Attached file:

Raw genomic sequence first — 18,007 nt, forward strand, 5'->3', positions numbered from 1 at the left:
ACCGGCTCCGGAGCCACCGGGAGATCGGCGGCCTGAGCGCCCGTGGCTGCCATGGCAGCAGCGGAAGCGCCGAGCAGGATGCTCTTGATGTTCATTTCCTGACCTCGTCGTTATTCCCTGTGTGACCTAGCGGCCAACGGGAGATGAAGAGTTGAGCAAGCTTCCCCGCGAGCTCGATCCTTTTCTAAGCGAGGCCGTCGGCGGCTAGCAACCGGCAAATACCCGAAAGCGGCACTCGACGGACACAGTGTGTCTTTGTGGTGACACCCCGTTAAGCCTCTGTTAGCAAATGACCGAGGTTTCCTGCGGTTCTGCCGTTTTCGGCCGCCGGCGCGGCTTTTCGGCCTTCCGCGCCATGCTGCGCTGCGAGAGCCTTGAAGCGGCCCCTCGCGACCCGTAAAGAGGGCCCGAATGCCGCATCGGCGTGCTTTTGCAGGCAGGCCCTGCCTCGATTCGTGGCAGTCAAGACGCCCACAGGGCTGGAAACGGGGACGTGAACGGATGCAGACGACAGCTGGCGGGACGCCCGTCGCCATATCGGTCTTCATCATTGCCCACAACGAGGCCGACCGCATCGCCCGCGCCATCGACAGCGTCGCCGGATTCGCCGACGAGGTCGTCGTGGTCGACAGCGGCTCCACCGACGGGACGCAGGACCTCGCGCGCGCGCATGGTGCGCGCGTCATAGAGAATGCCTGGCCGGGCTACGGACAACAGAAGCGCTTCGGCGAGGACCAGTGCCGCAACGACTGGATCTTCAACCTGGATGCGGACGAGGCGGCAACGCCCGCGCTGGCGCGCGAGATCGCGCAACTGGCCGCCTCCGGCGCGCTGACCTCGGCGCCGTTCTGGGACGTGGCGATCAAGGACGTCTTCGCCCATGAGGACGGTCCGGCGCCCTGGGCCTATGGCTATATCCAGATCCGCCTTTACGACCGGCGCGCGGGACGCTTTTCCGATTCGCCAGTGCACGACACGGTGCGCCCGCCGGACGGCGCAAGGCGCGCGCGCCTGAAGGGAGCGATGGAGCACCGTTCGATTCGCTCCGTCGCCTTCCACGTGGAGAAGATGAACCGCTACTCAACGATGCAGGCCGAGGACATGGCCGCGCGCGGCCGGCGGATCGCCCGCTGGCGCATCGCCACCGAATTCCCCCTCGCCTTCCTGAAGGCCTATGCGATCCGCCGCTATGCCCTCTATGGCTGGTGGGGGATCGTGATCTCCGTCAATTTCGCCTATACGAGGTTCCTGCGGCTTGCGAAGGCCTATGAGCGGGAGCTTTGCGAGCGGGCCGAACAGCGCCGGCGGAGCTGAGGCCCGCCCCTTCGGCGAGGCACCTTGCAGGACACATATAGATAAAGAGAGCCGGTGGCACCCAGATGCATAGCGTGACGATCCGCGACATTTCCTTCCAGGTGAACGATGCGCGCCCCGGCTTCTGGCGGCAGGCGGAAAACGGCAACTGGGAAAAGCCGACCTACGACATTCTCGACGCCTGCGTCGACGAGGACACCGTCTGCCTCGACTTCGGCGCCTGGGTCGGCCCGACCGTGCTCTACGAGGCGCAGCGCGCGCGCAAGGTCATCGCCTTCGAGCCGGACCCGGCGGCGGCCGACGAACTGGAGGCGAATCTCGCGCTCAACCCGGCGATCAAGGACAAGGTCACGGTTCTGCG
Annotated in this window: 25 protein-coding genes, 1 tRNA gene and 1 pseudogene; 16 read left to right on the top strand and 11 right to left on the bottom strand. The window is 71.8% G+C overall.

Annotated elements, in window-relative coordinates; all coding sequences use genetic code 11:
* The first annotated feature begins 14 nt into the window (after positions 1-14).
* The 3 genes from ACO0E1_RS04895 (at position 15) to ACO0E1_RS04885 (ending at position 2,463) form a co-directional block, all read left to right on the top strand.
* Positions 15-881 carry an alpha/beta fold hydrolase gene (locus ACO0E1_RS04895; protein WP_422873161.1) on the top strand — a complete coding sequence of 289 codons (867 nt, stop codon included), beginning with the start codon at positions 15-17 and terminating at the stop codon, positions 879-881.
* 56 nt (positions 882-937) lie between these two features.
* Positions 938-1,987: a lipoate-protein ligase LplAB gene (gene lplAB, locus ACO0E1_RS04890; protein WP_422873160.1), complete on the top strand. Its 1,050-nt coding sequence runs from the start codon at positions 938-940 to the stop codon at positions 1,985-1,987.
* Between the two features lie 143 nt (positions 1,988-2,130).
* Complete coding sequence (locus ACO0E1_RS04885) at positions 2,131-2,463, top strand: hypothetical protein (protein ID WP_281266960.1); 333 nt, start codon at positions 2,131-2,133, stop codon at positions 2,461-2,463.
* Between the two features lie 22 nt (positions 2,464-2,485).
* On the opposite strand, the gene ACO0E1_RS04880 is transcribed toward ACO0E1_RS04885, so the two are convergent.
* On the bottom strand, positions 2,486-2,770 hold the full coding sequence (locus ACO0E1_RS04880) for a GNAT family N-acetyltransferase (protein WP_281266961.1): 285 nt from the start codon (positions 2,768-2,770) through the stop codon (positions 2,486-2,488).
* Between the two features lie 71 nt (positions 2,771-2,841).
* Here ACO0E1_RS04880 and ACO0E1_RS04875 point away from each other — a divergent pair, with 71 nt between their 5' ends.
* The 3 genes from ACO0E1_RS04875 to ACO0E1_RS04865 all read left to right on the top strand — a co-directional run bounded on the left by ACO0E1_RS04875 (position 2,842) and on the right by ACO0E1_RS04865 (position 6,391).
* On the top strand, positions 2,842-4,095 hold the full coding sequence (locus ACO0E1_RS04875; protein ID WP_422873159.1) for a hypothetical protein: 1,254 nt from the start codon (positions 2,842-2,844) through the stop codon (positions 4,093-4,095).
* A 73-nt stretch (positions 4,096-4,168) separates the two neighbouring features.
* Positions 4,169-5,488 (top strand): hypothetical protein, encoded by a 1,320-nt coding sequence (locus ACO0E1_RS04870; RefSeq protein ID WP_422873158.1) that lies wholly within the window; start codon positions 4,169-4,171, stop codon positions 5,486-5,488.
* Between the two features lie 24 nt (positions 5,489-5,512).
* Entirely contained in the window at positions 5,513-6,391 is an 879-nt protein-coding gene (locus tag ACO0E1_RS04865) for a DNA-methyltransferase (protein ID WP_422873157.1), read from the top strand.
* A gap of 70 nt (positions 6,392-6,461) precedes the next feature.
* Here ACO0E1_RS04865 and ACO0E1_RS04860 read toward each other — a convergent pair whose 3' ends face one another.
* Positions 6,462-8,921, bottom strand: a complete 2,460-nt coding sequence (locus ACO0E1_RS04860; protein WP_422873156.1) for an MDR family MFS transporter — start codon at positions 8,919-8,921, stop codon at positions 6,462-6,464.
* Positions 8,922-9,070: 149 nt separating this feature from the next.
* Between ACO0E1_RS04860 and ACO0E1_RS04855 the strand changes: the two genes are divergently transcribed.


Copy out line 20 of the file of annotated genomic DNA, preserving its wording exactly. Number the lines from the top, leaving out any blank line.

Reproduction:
* Positions 4,169-5,488 (top strand): hypothetical protein, encoded by a 1,320-nt coding sequence (locus ACO0E1_RS04870; RefSeq protein ID WP_422873158.1) that lies wholly within the window; start codon positions 4,169-4,171, stop codon positions 5,486-5,488.